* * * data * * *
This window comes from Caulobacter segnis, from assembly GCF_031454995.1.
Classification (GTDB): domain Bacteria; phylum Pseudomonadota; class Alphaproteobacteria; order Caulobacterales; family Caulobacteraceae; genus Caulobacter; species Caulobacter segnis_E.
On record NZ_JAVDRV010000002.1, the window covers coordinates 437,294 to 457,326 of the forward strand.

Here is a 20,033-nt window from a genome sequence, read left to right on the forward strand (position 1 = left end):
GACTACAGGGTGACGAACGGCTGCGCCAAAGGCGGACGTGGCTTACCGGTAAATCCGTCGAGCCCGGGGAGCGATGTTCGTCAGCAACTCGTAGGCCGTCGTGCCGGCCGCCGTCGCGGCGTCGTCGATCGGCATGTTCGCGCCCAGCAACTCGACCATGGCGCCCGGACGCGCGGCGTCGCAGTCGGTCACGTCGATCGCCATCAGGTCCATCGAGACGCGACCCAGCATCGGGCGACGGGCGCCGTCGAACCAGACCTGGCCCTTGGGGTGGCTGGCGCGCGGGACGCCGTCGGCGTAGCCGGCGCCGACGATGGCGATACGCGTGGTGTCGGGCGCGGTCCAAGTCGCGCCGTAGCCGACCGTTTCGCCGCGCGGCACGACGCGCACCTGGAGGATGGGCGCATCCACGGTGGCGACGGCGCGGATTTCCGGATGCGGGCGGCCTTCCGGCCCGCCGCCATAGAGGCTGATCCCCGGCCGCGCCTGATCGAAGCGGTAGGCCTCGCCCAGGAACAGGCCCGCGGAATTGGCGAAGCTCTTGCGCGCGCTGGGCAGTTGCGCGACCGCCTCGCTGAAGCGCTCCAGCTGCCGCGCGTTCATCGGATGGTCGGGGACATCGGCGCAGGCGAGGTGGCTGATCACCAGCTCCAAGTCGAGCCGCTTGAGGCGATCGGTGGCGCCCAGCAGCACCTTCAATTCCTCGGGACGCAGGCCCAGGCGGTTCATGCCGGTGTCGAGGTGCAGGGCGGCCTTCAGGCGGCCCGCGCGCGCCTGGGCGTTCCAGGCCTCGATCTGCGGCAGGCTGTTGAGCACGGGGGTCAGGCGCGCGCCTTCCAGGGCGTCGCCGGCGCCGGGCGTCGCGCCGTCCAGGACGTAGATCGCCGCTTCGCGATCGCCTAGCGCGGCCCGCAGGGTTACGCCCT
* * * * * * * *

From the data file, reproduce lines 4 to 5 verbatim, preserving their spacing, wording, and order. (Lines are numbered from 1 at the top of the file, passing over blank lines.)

Here is a 20,033-nt window from a genome sequence, read left to right on the forward strand (position 1 = left end):
GACTACAGGGTGACGAACGGCTGCGCCAAAGGCGGACGTGGCTTACCGGTAAATCCGTCGAGCCCGGGGAGCGATGTTCGTCAGCAACTCGTAGGCCGTCGTGCCGGCCGCCGTCGCGGCGTCGTCGATCGGCATGTTCGCGCCCAGCAACTCGACCATGGCGCCCGGACGCGCGGCGTCGCAGTCGGTCACGTCGATCGCCATCAGGTCCATCGAGACGCGACCCAGCATCGGGCGACGGGCGCCGTCGAACCAGACCTGGCCCTTGGGGTGGCTGGCGCGCGGGACGCCGTCGGCGTAGCCGGCGCCGACGATGGCGATACGCGTGGTGTCGGGCGCGGTCCAAGTCGCGCCGTAGCCGACCGTTTCGCCGCGCGGCACGACGCGCACCTGGAGGATGGGCGCATCCACGGTGGCGACGGCGCGGATTTCCGGATGCGGGCGGCCTTCCGGCCCGCCGCCATAGAGGCTGATCCCCGGCCGCGCCTGATCGAAGCGGTAGGCCTCGCCCAGGAACAGGCCCGCGGAATTGGCGAAGCTCTTGCGCGCGCTGGGCAGTTGCGCGACCGCCTCGCTGAAGCGCTCCAGCTGCCGCGCGTTCATCGGATGGTCGGGGACATCGGCGCAGGCGAGGTGGCTGATCACCAGCTCCAAGTCGAGCCGCTTGAGGCGATCGGTGGCGCCCAGCAGCACCTTCAATTCCTCGGGACGCAGGCCCAGGCGGTTCATGCCGGTGTCGAGGTGCAGGGCGGCCTTCAGGCGGCCCGCGCGCGCCTGGGCGTTCCAGGCCTCGATCTGCGGCAGGCTGTTGAGCACGGGGGTCAGGCGCGCGCCTTCCAGGGCGTCGCCGGCGCCGGGCGTCGCGCCGTCCAGGACGTAGATCGCCGCTTCGCGATCGCCTAGCGCGGCCCGCAGGGTTACGCCCT